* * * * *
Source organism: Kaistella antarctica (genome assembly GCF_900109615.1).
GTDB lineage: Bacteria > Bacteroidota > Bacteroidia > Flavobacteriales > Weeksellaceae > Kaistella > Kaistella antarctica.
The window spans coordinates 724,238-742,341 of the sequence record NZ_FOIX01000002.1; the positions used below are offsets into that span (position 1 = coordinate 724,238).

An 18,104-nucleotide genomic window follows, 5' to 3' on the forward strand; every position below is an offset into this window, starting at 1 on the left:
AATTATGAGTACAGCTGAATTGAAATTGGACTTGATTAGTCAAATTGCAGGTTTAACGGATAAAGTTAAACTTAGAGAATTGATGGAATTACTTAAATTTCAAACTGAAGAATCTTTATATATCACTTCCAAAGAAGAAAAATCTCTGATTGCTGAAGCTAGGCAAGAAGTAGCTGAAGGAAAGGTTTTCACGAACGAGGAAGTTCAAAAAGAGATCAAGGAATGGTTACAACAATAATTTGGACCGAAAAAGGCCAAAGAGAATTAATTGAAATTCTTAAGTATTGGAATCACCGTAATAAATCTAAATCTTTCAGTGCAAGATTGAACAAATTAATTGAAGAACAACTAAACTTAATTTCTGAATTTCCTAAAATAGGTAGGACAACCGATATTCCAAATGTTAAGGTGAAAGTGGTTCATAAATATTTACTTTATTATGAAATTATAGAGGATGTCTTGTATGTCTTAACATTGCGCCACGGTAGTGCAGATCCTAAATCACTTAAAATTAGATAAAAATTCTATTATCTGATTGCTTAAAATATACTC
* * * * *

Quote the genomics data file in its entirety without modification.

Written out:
Source organism: Kaistella antarctica (genome assembly GCF_900109615.1).
GTDB lineage: Bacteria > Bacteroidota > Bacteroidia > Flavobacteriales > Weeksellaceae > Kaistella > Kaistella antarctica.
The window spans coordinates 724,238-742,341 of the sequence record NZ_FOIX01000002.1; the positions used below are offsets into that span (position 1 = coordinate 724,238).

An 18,104-nucleotide genomic window follows, 5' to 3' on the forward strand; every position below is an offset into this window, starting at 1 on the left:
AATTATGAGTACAGCTGAATTGAAATTGGACTTGATTAGTCAAATTGCAGGTTTAACGGATAAAGTTAAACTTAGAGAATTGATGGAATTACTTAAATTTCAAACTGAAGAATCTTTATATATCACTTCCAAAGAAGAAAAATCTCTGATTGCTGAAGCTAGGCAAGAAGTAGCTGAAGGAAAGGTTTTCACGAACGAGGAAGTTCAAAAAGAGATCAAGGAATGGTTACAACAATAATTTGGACCGAAAAAGGCCAAAGAGAATTAATTGAAATTCTTAAGTATTGGAATCACCGTAATAAATCTAAATCTTTCAGTGCAAGATTGAACAAATTAATTGAAGAACAACTAAACTTAATTTCTGAATTTCCTAAAATAGGTAGGACAACCGATATTCCAAATGTTAAGGTGAAAGTGGTTCATAAATATTTACTTTATTATGAAATTATAGAGGATGTCTTGTATGTCTTAACATTGCGCCACGGTAGTGCAGATCCTAAATCACTTAAAATTAGATAAAAATTCTATTATCTGATTGCTTAAAATATACTC